USAID's Flood Recovery Program helped 800,000 flood victims get back on their feet

Today, through a bridge and road inauguration ceremony in Haripur VDC, Sunsari district, the U.S. Ambassador Scott H. DeLisi, representatives of USAID, local government, and media celebrated the accomplishments of USAID’s Flood Recovery Program. The program helped more than 800,000 people in eight flood-affected districts of the Terai. Designed to meet the long-term needs of the most flood-affected areas, this three-year program rehabilitated and developed small-scale infrastructure, increased farmer productivity and income, expanded the participation of youth and vulnerable populations in the development process of their communities, and improved awareness of sanitation, nutrition, and gender and protection issues.

The $6.5 million program, funded by USAID and implemented by Fintrac Inc., was initially designed to respond to the 2007 floods in Kailali, Bardiya, Banke, Parsa, Rautahat, and Bara. It was subsequently expanded to Sunsari and Kanchanpur following the Koshi river floods in 2008. Some of the key, tangible impacts of the program include: 119 infrastructure projects completed, including 53 bridges, 11 roads, and 14 schools; and a 300% increase in the annual incomes of almost 4,500 households through improved irrigation systems such as shallow tube wells (a total of 686 installed), increased market access, and more productive farming practices, such as improved varieties of seeds and high-value crops.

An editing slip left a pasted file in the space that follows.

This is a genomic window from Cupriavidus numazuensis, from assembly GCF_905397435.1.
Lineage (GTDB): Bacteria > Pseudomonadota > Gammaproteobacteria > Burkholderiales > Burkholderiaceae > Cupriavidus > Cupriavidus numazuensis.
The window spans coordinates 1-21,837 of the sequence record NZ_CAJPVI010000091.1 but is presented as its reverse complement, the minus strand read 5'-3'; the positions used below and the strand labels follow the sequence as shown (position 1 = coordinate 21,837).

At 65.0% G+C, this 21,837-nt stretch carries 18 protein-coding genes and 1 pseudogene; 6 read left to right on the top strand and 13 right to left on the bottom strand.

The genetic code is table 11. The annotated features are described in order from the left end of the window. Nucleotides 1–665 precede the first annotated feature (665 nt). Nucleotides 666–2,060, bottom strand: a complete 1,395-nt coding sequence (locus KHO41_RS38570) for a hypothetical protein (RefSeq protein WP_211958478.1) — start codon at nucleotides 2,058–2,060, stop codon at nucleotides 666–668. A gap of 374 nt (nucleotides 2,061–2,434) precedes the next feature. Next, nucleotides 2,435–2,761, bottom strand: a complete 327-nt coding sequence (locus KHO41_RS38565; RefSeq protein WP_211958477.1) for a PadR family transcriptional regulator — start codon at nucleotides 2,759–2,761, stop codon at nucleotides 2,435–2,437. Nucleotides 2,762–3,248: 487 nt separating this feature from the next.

At the closing ceremony, U.S. Ambassador Scott H. DeLisi remarked, “You can clearly see the results of this program. I’ve visited a number of its program sites across the country, and here you can see that farmers have adopted new tools that will continue to increase their incomes and food security, youth are much more engaged in the development process of their communities, and entire communities have better access to markets with rehabilitated roads and bridges. In Sunsari and Kanchanpur especially, an area completely devastated by the 2008 Koshi flooding, it is heartening to see this program – one of the very few focused on the long-term needs of the flood victims – achieve such remarkable results in only one and half years.”